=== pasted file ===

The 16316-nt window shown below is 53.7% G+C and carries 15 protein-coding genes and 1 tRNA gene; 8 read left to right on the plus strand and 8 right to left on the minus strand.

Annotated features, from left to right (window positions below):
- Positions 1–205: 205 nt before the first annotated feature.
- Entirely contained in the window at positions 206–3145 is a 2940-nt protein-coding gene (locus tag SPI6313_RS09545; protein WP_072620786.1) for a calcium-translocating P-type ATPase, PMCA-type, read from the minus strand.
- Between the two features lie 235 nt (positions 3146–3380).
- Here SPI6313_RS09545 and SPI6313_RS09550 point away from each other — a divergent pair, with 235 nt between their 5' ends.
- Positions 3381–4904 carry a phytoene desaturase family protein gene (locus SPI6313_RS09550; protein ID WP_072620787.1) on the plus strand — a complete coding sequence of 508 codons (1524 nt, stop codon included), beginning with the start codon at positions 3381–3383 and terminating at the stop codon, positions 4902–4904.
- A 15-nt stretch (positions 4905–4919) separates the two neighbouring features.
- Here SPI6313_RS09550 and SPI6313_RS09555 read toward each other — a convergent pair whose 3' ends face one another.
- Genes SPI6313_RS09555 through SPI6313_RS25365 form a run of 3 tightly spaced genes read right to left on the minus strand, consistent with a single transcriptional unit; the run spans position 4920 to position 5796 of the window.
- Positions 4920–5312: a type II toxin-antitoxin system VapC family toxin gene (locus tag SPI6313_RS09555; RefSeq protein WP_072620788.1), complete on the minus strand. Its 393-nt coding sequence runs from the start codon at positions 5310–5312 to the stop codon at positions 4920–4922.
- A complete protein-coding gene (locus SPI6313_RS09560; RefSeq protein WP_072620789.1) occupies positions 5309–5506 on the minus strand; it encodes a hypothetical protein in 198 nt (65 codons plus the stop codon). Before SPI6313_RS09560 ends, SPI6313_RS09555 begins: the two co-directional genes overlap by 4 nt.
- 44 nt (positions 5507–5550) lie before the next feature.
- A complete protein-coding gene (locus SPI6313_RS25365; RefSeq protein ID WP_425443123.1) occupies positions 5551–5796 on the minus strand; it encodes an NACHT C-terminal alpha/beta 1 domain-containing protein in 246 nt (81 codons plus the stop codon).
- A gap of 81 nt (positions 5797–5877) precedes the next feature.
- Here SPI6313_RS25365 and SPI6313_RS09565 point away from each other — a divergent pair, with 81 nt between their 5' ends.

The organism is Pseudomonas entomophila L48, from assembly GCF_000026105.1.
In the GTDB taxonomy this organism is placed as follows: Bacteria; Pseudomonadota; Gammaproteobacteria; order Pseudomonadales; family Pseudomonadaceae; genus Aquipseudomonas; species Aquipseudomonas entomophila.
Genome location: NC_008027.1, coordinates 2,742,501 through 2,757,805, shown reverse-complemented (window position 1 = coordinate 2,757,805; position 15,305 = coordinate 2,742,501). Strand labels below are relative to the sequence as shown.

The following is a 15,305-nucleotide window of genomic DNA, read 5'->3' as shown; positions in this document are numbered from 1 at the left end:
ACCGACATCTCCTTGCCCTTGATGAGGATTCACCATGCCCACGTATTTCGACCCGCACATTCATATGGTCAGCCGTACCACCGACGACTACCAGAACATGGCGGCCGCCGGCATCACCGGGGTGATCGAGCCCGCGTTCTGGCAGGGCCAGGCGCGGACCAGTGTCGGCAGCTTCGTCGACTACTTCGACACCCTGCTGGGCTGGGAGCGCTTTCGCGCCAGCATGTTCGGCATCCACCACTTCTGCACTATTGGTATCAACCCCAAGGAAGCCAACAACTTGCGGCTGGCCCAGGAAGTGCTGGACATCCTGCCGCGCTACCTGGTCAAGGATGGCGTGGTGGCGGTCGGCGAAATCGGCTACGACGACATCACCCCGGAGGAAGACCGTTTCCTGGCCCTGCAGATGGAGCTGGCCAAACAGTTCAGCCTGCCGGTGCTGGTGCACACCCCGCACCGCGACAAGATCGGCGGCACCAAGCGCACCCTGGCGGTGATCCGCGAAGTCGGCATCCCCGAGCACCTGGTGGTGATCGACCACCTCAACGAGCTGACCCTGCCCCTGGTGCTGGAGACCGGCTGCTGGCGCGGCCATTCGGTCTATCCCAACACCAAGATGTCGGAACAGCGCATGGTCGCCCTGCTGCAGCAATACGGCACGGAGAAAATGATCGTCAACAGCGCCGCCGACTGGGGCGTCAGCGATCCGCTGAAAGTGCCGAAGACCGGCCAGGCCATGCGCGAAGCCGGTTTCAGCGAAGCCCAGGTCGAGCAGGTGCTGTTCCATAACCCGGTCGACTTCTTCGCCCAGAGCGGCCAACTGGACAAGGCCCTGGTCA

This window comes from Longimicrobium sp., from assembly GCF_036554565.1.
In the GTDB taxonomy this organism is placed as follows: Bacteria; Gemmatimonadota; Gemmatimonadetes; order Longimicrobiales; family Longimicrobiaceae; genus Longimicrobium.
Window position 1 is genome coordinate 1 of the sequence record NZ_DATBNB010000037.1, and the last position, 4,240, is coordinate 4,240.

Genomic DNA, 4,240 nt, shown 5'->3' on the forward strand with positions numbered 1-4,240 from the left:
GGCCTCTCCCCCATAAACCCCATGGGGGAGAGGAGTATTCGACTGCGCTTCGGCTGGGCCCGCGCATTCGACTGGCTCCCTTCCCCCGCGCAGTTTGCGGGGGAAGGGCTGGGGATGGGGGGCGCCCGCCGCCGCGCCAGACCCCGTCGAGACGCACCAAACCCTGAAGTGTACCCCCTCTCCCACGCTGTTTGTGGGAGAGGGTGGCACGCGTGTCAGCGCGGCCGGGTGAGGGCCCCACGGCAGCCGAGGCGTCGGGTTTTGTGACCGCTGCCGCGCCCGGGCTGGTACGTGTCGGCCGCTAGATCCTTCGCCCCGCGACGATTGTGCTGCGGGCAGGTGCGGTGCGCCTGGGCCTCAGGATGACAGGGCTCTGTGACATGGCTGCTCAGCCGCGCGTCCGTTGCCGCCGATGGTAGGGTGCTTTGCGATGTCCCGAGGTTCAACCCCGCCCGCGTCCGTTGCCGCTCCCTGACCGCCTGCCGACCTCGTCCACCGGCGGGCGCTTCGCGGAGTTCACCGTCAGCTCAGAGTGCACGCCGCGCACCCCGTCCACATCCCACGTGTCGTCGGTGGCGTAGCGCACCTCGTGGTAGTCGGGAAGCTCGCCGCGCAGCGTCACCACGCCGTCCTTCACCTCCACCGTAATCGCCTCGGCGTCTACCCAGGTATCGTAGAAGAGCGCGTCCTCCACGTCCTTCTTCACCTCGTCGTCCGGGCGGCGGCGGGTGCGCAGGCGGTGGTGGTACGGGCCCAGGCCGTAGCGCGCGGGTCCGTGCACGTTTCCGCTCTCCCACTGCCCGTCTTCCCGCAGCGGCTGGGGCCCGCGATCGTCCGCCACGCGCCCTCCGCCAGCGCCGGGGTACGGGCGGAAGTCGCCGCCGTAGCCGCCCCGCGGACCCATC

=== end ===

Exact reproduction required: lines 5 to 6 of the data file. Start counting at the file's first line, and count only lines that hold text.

- Between the two features lie 235 nt (positions 3146–3380).
- Here SPI6313_RS09545 and SPI6313_RS09550 point away from each other — a divergent pair, with 235 nt between their 5' ends.